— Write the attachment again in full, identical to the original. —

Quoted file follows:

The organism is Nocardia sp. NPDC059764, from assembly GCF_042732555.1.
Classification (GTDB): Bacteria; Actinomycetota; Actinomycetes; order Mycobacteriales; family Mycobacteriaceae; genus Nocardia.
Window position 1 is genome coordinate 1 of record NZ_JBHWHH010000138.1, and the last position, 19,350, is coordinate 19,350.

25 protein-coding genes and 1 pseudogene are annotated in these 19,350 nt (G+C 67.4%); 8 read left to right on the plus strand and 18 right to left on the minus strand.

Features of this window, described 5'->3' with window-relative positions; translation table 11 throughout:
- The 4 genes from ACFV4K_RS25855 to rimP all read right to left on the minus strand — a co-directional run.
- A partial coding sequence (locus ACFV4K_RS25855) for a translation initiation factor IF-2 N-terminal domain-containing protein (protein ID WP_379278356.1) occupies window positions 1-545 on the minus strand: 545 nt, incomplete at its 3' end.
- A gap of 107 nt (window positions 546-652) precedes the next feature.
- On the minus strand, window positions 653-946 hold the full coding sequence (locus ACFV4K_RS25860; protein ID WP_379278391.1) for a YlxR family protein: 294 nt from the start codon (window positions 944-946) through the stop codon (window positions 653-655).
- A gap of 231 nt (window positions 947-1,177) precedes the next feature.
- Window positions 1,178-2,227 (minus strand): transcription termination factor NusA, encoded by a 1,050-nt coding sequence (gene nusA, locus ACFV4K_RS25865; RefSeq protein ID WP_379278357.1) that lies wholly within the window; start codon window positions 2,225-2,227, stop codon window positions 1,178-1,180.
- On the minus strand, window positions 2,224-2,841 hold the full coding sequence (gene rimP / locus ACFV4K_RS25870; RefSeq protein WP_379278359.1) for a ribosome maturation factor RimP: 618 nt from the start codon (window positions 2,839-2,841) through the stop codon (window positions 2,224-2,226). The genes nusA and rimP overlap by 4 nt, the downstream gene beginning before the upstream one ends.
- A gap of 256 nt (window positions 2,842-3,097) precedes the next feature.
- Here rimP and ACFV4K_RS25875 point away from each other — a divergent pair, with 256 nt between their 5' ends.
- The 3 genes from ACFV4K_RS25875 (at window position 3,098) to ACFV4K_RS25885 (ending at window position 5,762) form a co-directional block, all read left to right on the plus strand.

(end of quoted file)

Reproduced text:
The organism is Nocardia sp. NPDC059764, from assembly GCF_042732555.1.
Classification (GTDB): Bacteria; Actinomycetota; Actinomycetes; order Mycobacteriales; family Mycobacteriaceae; genus Nocardia.
Window position 1 is genome coordinate 1 of record NZ_JBHWHH010000138.1, and the last position, 19,350, is coordinate 19,350.

25 protein-coding genes and 1 pseudogene are annotated in these 19,350 nt (G+C 67.4%); 8 read left to right on the plus strand and 18 right to left on the minus strand.

Features of this window, described 5'->3' with window-relative positions; translation table 11 throughout:
- The 4 genes from ACFV4K_RS25855 to rimP all read right to left on the minus strand — a co-directional run.
- A partial coding sequence (locus ACFV4K_RS25855) for a translation initiation factor IF-2 N-terminal domain-containing protein (protein ID WP_379278356.1) occupies window positions 1-545 on the minus strand: 545 nt, incomplete at its 3' end.
- A gap of 107 nt (window positions 546-652) precedes the next feature.
- On the minus strand, window positions 653-946 hold the full coding sequence (locus ACFV4K_RS25860; protein ID WP_379278391.1) for a YlxR family protein: 294 nt from the start codon (window positions 944-946) through the stop codon (window positions 653-655).
- A gap of 231 nt (window positions 947-1,177) precedes the next feature.
- Window positions 1,178-2,227 (minus strand): transcription termination factor NusA, encoded by a 1,050-nt coding sequence (gene nusA, locus ACFV4K_RS25865; RefSeq protein ID WP_379278357.1) that lies wholly within the window; start codon window positions 2,225-2,227, stop codon window positions 1,178-1,180.
- On the minus strand, window positions 2,224-2,841 hold the full coding sequence (gene rimP / locus ACFV4K_RS25870; RefSeq protein WP_379278359.1) for a ribosome maturation factor RimP: 618 nt from the start codon (window positions 2,839-2,841) through the stop codon (window positions 2,224-2,226). The genes nusA and rimP overlap by 4 nt, the downstream gene beginning before the upstream one ends.
- A gap of 256 nt (window positions 2,842-3,097) precedes the next feature.
- Here rimP and ACFV4K_RS25875 point away from each other — a divergent pair, with 256 nt between their 5' ends.
- The 3 genes from ACFV4K_RS25875 (at window position 3,098) to ACFV4K_RS25885 (ending at window position 5,762) form a co-directional block, all read left to right on the plus strand.